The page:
At 430, the flexible (e.g., multi-shape compliant, foldable, etc.) substrate may be folded. The flexible substrate may be folded in a pattern. The pattern may include an origami pattern, a kirigami pattern, an accordion pattern, or a fan pattern. The pattern may include any pattern. The flexible substrate may be folded in a pattern to obtain a desired power density and/or maximum achievable temperature gradient by adjusting the distance between thermocouples. In some instances, the flexible substrate may be stretched to adjust the power density and/or maximum achievable temperature gradient by adjusting the distance between thermocouples. In some instances, the flexible substrate may be stacked on another flexible substrate and the total power density and/or maximum achievable temperature gradient may be increased (relative to a single flexible substrate) by adjusting the distance between thermocouples.

The following examples are put forth to provide those of ordinary skill in the art with a complete disclosure and description of how the compounds, compositions, articles, devices, and/or methods claimed herein are made and evaluated, and are intended to be purely exemplary and are not intended to limit the scope of the methods and systems. Efforts have been made to ensure accuracy with respect to numbers (e.g., amounts, temperature, etc.), but some errors and deviations should be accounted for. Unless indicated otherwise, parts are parts by weight, temperature is in ° C. or is at ambient temperature, and pressure is at or near atmospheric.

The methods and systems can employ Artificial Intelligence techniques such as machine learning and iterative learning. Examples of such techniques include, but are not limited to, expert systems, case based reasoning, Bayesian networks, behavior based AI, neural networks, fuzzy systems, evolutionary computation (e.g. genetic algorithms), swarm intelligence (e.g. ant algorithms), and hybrid intelligent systems (e.g. Expert inference rules generated through a neural network or production rules from statistical learning).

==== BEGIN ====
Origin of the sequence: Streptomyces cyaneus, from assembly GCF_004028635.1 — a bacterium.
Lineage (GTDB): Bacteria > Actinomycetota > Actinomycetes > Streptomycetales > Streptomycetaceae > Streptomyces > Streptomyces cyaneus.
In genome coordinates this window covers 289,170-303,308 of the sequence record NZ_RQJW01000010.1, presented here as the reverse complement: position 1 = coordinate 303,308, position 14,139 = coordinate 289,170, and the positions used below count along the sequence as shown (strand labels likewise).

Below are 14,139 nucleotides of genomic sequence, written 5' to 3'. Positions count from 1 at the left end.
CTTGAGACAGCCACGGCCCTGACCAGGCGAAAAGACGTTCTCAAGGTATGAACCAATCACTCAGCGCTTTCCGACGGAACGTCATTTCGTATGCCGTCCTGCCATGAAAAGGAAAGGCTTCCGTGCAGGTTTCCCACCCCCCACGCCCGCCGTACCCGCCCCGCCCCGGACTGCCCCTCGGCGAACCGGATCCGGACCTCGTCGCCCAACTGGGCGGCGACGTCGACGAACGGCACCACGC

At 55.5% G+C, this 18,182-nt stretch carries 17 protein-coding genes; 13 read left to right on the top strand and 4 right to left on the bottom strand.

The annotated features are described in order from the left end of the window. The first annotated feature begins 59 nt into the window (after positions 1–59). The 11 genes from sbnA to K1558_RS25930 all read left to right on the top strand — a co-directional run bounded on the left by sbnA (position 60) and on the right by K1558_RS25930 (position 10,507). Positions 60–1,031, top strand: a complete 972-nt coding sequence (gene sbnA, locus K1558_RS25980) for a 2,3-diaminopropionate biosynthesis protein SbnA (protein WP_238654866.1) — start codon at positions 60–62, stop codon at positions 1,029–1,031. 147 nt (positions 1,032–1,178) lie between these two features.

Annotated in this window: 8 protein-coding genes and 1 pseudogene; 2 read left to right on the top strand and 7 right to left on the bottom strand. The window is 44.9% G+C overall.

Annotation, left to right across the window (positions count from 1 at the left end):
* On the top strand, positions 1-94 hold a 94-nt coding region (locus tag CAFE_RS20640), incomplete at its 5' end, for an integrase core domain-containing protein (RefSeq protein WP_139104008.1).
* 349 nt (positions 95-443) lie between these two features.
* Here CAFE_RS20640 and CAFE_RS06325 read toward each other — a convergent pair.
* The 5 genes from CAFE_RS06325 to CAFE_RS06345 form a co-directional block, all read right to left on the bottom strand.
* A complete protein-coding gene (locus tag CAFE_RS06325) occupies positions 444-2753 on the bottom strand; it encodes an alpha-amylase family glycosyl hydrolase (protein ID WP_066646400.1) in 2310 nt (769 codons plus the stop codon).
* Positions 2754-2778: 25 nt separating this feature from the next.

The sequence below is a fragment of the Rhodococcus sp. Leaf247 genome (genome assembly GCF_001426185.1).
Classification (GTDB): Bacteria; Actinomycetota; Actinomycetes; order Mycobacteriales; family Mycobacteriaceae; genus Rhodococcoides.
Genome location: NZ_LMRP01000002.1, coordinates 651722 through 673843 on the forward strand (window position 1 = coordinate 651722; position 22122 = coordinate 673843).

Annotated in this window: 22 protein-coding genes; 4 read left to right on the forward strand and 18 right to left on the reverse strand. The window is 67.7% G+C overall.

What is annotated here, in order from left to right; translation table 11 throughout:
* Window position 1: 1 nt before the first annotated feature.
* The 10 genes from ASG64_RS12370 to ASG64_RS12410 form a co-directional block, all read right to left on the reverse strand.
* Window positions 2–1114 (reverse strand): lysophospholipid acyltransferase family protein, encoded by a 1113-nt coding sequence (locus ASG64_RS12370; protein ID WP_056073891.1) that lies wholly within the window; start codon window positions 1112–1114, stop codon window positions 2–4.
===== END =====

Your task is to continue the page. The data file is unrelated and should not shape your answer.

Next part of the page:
While the methods and systems have been described in connection with preferred embodiments and specific examples, it is not intended that the scope be limited to the particular embodiments set forth, as the embodiments herein are intended in all respects to be illustrative rather than restrictive.

Unless otherwise expressly stated, it is in no way intended that any method set forth herein be construed as requiring that its steps be performed in a specific order. Accordingly, where a method claim does not actually recite an order to be followed by its steps or it is not otherwise specifically stated in the claims or descriptions that the steps are to be limited to a specific order, it is in no way intended that an order be inferred, in any respect. This holds for any possible non-express basis for interpretation, including: matters of logic with respect to arrangement of steps or operational flow; plain meaning derived from grammatical organization or punctuation; the number or type of embodiments described in the specification.